The Labour Appeal Court (“LAC”) recently upheld an employee’s appeal against a Labour Court review application and held that not only had the Acting Judge failed to make it clear that he had set aside a reinstatement award of the CCMA but also that he had incorrectly treated the matter as an appeal.
The LAC has now ordered Billiton Aluminium SA Ltd to reinstate a Mr K with retrospective effect from 2 August 2001 and pay him R436,000 together with interest and costs.
The Acting Judge had ordered Billiton to pay Mr K 12 months compensation for the unfair termination of his employment, purportedly related to the disclosure of confidential information in breach of company policy. Mr K testified in the CCMA as a witness for a fellow employee whose services had been terminated for poor performance. Mr K thought that the CCMA should have the benefit of the full facts and how other employees had been treated and erroneously believed that he was covered by the Protected Disclosures Act of 2000.
Very briefly the facts are as follows: Mr K started working for Billiton at Hillside Aluminium in 1995; after a disciplinary inquiry and internal appeal his services were terminated on 2 August 2001; the CCMA reinstated him with retrospective effect on 18 March 2001; the Labour Court reviewed and set aside that award on 15 April 2003; in April 2004 the CCMA again reinstated him with retrospective effect as from 2 August 2001 together with an award of compensation of R436,000.00 (being backpay for 32 months); on an unspecified date the Labour Court effectively set aside the reinstatement award but ordered Billiton to pay Mr K R163,500 with no order as to costs; in February 2009 the LAC overturned that judgment and restored the second arbitration award.
Here are some extracts from the LAC’s judgment:
“ The only reason advanced by … for his conclusion that the commissioner should not have ordered reinstatement was that the appellant had said in the disciplinary enquiry that, if similar circumstances arose again in the future, he would repeat his conduct complained of. … said in par 20 of his judgment that this ‘points to a breakdown in the trust relationship between [the appellant] and the [first respondent]. This is all the more so where he was employed in a relationship of trust as a supervisor'”.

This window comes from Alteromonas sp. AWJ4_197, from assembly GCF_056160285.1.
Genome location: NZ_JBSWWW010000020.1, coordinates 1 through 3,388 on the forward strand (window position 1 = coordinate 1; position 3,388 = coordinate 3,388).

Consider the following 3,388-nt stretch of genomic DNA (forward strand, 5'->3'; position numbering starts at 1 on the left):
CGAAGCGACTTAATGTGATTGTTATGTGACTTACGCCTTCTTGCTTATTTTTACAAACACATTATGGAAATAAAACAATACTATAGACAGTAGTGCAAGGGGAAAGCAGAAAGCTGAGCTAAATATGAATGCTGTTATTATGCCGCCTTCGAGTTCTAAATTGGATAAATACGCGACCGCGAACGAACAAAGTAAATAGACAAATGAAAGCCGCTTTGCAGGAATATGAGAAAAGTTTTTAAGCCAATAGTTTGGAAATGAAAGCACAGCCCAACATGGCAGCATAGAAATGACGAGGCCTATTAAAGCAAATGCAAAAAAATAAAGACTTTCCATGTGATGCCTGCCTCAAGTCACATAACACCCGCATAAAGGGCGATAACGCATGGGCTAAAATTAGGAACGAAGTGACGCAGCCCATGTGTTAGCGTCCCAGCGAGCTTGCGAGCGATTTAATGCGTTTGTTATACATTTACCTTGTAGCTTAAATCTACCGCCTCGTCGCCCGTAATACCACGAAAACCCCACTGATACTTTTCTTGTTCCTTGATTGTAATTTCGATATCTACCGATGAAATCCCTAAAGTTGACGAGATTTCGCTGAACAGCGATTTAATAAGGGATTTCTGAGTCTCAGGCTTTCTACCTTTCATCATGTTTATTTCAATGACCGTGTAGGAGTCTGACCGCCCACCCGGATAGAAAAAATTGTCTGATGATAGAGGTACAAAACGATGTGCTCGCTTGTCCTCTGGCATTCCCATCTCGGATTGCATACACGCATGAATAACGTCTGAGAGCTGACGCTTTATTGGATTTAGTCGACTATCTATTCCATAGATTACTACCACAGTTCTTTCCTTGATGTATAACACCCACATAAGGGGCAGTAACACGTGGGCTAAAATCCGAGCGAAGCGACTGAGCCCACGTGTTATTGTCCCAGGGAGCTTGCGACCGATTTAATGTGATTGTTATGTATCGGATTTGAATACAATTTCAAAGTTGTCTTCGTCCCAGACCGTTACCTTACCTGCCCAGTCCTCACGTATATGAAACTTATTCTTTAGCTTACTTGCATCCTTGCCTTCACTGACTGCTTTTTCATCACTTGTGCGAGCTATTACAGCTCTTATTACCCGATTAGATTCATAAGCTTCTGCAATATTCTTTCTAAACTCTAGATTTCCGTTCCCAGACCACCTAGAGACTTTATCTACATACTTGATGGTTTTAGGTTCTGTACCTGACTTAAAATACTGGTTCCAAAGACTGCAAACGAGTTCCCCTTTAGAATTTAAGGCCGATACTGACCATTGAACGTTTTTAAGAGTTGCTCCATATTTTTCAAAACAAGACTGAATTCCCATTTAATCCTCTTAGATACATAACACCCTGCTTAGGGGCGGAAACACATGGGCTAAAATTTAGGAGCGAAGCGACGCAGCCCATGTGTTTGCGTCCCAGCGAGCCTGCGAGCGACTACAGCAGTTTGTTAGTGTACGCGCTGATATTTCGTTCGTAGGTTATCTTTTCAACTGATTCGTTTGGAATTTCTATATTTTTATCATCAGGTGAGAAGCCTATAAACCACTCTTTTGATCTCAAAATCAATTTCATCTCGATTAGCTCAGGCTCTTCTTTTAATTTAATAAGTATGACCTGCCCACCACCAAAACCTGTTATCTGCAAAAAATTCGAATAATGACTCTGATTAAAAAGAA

“ The Labour Court misdirected itself in this regard. That does not mean that statements made in a preceding disciplinary inquiry can never be taken into account. However, it must be borne in mind that the arbitration is a hearing de novo. Secondly, the Labour Court completely ignored the explanation that the appellant gave in the arbitration for the statement he made in the disciplinary inquiry. That explanation was not challenged under cross-examination. Accordingly, the conclusion of the Labour Court in this regard was completely unjustified.
With regard to the trust relationship, the Labour Court failed to have regard to the positive and co-operative attitude displayed by the appellant in the witness stand before the arbitrator. In this regard I am referring to his stance that, if his employer regarded the information as confidential, he would take it as confidential and that he would not in the future repeat his conduct”.
“ In the end the Labour Court, in deciding to interfere with the order of reinstatement made by the commissioner, did not deal with the matter as a review. It dealt with it as if it was an appeal. In this regard I draw special attention to the fact that, when the Labour Court was dealing with the issue of reinstatement, it did not ask the question whether the commissioner’s decision to order reinstatement fell within any one of the grounds of review. It ought to have done so. In not doing, so it erred. As I have said, it dealt with the issue as if the question was whether the commissioner’s decision was right or wrong. In the light of the evidence that was before the commissioner and the fact that, in the absence of the exceptions provided for in sec 193(2)(a) – (d) of the Act, reinstatement is compulsory, there can be no doubt that the commissioner was correct in ordering reinstatement. This being the case, the commissioner’s award must be restored. Subsequently the appellant petitioned the Judge President of this Court for leave to appeal which petition was granted”.